Item of the Day: Isaiah Thomas, Junr’s Almanack for 1804 (1803)

Full Title: Isaiah Thomas, Junr’s Massachusetts, Connecticut, Rhode Island, New Hampshire and Vermont Almanack, With an Ephemeris, for the Year of our Lord 1804: Being Bissextile or Leap Year, and Twenty-Eighth of Columbian Independence. From Creation, According to the Scriptures, 5766. Fitted to the Latitude and Longitude of the Town of Boston, but will serve without essential variation for the adjacent States. Containing, besides the more than usual Astronomical Calculations, a large Quantity and greater Variety, than are to be found in any other Almanack of Matters Curious, Useful and Entertaining. Printed at Worcester, Massachusetts, by Isaiah Thomas, Jun.

A NEW METHOD TO PRESERVE CIDER.

The green and defective apples should be first made up and the cider sent to the distillery, to make brandy, which is a very good cordial, if softened with a little sugar, and kept until matured with age. The good and found apples, should be kept till they begin to grow mellow, then ground fine and the cider pressed out. It should be strained through a hair sieve when put into the casks, which will take out the gross parts of the apples. The casks should then be removed home and set on skids at the North end of a building, or some other cool place (but not in the cellar) where being placed a little slooping, the bungs should be taken out and filled up daily with cider, so that all the scum may go off. When the liquor is fine or clear, which will be in four or five days, it should be drawn off in clean casks, bunged up close, and stowed away in the cellar for future use.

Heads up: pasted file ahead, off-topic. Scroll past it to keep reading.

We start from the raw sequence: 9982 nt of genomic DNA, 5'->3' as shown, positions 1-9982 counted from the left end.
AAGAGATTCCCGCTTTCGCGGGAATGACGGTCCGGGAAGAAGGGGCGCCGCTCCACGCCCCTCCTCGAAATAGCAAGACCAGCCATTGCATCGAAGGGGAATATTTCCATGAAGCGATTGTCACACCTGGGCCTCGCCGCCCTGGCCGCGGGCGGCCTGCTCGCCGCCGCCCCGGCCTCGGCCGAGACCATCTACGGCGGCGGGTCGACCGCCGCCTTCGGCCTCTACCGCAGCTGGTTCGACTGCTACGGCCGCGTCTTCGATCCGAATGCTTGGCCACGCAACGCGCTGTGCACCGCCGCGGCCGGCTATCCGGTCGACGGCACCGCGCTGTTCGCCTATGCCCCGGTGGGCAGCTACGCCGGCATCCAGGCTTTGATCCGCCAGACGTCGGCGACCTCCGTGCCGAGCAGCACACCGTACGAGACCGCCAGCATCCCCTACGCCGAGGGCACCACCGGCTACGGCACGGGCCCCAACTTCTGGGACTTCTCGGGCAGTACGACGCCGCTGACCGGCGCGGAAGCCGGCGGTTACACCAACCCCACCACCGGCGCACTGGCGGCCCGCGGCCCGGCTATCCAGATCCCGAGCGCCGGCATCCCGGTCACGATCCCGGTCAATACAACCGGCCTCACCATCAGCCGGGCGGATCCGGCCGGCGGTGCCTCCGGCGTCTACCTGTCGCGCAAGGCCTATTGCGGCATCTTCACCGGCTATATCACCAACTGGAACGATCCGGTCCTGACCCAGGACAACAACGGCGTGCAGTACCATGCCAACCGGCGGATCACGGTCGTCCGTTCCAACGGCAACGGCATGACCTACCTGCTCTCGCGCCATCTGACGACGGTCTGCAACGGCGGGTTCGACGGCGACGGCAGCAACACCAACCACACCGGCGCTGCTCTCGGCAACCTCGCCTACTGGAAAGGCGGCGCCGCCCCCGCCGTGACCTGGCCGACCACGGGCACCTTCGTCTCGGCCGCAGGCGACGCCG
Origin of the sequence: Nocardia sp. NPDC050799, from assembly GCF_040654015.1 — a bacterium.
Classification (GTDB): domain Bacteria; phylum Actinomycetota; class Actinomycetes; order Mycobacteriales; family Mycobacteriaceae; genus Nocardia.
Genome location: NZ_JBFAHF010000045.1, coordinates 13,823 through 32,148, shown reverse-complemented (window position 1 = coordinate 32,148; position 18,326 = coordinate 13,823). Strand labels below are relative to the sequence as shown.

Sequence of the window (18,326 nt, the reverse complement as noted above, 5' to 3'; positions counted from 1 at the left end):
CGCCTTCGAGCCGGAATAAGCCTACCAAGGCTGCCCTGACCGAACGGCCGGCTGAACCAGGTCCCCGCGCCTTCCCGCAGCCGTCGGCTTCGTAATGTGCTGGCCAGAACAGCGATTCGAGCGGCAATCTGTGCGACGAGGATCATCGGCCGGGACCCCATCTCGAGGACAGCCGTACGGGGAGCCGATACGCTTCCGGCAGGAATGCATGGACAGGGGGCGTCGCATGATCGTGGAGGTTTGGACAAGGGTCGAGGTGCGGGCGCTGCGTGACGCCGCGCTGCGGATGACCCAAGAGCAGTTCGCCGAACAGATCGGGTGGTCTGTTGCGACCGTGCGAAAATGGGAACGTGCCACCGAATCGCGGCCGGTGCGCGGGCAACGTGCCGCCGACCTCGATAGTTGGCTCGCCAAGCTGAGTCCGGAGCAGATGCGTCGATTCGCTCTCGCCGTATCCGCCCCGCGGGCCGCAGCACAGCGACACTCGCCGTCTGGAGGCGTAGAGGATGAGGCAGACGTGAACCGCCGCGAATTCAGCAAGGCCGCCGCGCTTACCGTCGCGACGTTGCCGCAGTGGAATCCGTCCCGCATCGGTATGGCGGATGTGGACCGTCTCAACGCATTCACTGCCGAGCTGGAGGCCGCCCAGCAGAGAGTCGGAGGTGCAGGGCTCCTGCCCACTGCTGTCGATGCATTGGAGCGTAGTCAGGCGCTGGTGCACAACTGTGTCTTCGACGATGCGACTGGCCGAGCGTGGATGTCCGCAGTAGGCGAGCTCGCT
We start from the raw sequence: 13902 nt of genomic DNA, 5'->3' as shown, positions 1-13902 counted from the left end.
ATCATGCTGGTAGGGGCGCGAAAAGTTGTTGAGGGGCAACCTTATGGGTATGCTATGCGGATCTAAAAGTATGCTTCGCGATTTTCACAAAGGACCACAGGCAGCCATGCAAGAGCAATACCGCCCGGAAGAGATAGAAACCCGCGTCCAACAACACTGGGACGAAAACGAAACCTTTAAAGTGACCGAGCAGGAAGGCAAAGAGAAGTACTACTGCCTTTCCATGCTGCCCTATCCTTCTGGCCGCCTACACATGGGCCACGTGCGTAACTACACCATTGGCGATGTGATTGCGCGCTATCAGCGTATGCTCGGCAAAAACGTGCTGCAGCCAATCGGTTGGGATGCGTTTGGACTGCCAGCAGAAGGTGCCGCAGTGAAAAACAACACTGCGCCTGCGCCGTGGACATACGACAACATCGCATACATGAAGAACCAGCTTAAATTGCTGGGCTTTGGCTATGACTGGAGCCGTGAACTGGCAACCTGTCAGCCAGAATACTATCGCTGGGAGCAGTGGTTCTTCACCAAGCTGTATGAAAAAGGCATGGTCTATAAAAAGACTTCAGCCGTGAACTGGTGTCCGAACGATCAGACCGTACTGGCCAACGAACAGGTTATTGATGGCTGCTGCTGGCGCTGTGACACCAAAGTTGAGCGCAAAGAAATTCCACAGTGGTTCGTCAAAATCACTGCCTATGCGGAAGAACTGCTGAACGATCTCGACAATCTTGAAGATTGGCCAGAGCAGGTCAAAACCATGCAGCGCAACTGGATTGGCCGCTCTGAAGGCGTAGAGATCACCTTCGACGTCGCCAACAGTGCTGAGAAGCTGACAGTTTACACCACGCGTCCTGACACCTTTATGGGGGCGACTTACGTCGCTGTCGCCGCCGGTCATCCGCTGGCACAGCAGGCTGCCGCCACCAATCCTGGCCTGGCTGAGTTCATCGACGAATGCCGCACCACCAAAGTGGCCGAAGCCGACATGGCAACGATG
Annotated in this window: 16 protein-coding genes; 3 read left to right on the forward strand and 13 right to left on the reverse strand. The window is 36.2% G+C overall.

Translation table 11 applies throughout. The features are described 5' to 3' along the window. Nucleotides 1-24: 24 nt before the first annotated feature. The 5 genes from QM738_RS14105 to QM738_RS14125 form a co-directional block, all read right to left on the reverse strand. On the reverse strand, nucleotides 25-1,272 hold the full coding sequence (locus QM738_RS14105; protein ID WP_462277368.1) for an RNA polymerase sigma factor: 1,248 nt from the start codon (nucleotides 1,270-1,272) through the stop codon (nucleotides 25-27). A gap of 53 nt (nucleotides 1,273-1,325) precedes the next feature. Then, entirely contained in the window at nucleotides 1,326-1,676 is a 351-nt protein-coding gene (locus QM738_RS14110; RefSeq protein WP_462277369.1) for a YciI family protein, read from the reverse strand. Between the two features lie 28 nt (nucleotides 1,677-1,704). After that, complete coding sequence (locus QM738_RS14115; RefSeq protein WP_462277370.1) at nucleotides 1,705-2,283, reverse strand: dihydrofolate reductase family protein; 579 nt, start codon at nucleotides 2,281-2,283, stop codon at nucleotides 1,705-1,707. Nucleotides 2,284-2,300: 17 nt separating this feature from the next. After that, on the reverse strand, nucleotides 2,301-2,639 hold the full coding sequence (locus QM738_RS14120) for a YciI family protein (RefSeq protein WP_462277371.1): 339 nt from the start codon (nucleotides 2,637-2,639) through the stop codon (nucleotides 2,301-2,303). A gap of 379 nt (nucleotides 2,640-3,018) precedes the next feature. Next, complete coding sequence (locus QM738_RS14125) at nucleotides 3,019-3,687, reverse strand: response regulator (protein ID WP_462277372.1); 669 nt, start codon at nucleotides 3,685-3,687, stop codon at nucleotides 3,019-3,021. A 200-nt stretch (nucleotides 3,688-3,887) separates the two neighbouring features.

It will be much softer and pleasanter than when preserved in the usual way; and the reason is plain; for all the fermentation in cider proceeds from small particles of apples remaining in the liquor. In the above method they are mostly separated very soon and thereby the cider is prevented fermenting so far as to make it sour.

The cider that is designed to be kept after June, should again be racked off in March; and if a match of brimstone is burnt in each cask and a quart of cider brandy added to each barrel, and is kept quite tight bunged, it will keep good two or three years.

There is considerable saving of casks in the above method, as each may be filled quite full of good cider, without any sediment at the bottom, or space at the top after the cider is wrought. — The emptyings or sediment that is left, will answer for the still.

INNOCULATION OF TREES.

August and September, are the proper months to innoculate or graft most kinds of Fruit Trees — Prune your Trees in the month of March, without any regard to the moon — when you cut off large limbs, the stumps should be carefully plastered over with cowdung, and a little salt, to keep out the air.

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Filed under 1800's, Culture, Posted by Rebecca Dresser

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